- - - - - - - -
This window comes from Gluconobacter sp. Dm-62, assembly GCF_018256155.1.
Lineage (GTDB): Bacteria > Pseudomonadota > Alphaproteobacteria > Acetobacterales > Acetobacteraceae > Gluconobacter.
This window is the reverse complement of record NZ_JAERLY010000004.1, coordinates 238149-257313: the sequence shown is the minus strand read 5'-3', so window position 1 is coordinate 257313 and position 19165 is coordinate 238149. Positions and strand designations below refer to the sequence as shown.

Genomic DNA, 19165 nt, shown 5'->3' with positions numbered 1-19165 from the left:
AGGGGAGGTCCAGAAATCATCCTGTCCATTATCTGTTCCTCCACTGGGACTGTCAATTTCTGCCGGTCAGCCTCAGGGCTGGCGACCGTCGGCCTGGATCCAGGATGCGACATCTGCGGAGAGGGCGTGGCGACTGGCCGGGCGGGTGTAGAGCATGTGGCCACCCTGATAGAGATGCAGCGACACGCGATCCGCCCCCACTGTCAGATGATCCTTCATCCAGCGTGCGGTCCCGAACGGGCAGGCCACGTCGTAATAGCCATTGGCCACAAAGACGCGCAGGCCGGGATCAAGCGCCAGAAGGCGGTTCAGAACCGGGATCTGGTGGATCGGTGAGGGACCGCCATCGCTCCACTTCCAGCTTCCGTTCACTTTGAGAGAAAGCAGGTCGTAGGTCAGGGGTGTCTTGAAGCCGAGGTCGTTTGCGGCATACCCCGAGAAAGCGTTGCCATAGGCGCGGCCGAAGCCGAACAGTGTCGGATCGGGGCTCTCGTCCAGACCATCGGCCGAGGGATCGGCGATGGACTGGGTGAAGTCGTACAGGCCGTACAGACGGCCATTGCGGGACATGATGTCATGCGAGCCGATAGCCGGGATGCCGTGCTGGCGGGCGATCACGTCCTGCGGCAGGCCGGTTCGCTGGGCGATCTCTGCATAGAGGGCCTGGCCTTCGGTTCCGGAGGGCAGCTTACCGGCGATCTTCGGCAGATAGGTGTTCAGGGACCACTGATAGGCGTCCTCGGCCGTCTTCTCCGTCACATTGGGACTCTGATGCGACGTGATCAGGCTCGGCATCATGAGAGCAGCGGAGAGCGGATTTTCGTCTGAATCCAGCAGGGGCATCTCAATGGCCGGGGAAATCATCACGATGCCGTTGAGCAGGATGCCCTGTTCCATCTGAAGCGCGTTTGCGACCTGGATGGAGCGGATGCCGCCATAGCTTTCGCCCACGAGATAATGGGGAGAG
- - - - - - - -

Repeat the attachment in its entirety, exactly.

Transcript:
This window comes from Gluconobacter sp. Dm-62, assembly GCF_018256155.1.
Lineage (GTDB): Bacteria > Pseudomonadota > Alphaproteobacteria > Acetobacterales > Acetobacteraceae > Gluconobacter.
This window is the reverse complement of record NZ_JAERLY010000004.1, coordinates 238149-257313: the sequence shown is the minus strand read 5'-3', so window position 1 is coordinate 257313 and position 19165 is coordinate 238149. Positions and strand designations below refer to the sequence as shown.

Genomic DNA, 19165 nt, shown 5'->3' with positions numbered 1-19165 from the left:
AGGGGAGGTCCAGAAATCATCCTGTCCATTATCTGTTCCTCCACTGGGACTGTCAATTTCTGCCGGTCAGCCTCAGGGCTGGCGACCGTCGGCCTGGATCCAGGATGCGACATCTGCGGAGAGGGCGTGGCGACTGGCCGGGCGGGTGTAGAGCATGTGGCCACCCTGATAGAGATGCAGCGACACGCGATCCGCCCCCACTGTCAGATGATCCTTCATCCAGCGTGCGGTCCCGAACGGGCAGGCCACGTCGTAATAGCCATTGGCCACAAAGACGCGCAGGCCGGGATCAAGCGCCAGAAGGCGGTTCAGAACCGGGATCTGGTGGATCGGTGAGGGACCGCCATCGCTCCACTTCCAGCTTCCGTTCACTTTGAGAGAAAGCAGGTCGTAGGTCAGGGGTGTCTTGAAGCCGAGGTCGTTTGCGGCATACCCCGAGAAAGCGTTGCCATAGGCGCGGCCGAAGCCGAACAGTGTCGGATCGGGGCTCTCGTCCAGACCATCGGCCGAGGGATCGGCGATGGACTGGGTGAAGTCGTACAGGCCGTACAGACGGCCATTGCGGGACATGATGTCATGCGAGCCGATAGCCGGGATGCCGTGCTGGCGGGCGATCACGTCCTGCGGCAGGCCGGTTCGCTGGGCGATCTCTGCATAGAGGGCCTGGCCTTCGGTTCCGGAGGGCAGCTTACCGGCGATCTTCGGCAGATAGGTGTTCAGGGACCACTGATAGGCGTCCTCGGCCGTCTTCTCCGTCACATTGGGACTCTGATGCGACGTGATCAGGCTCGGCATCATGAGAGCAGCGGAGAGCGGATTTTCGTCTGAATCCAGCAGGGGCATCTCAATGGCCGGGGAAATCATCACGATGCCGTTGAGCAGGATGCCCTGTTCCATCTGAAGCGCGTTTGCGACCTGGATGGAGCGGATGCCGCCATAGCTTTCGCCCACGAGATAATGGGGAGAG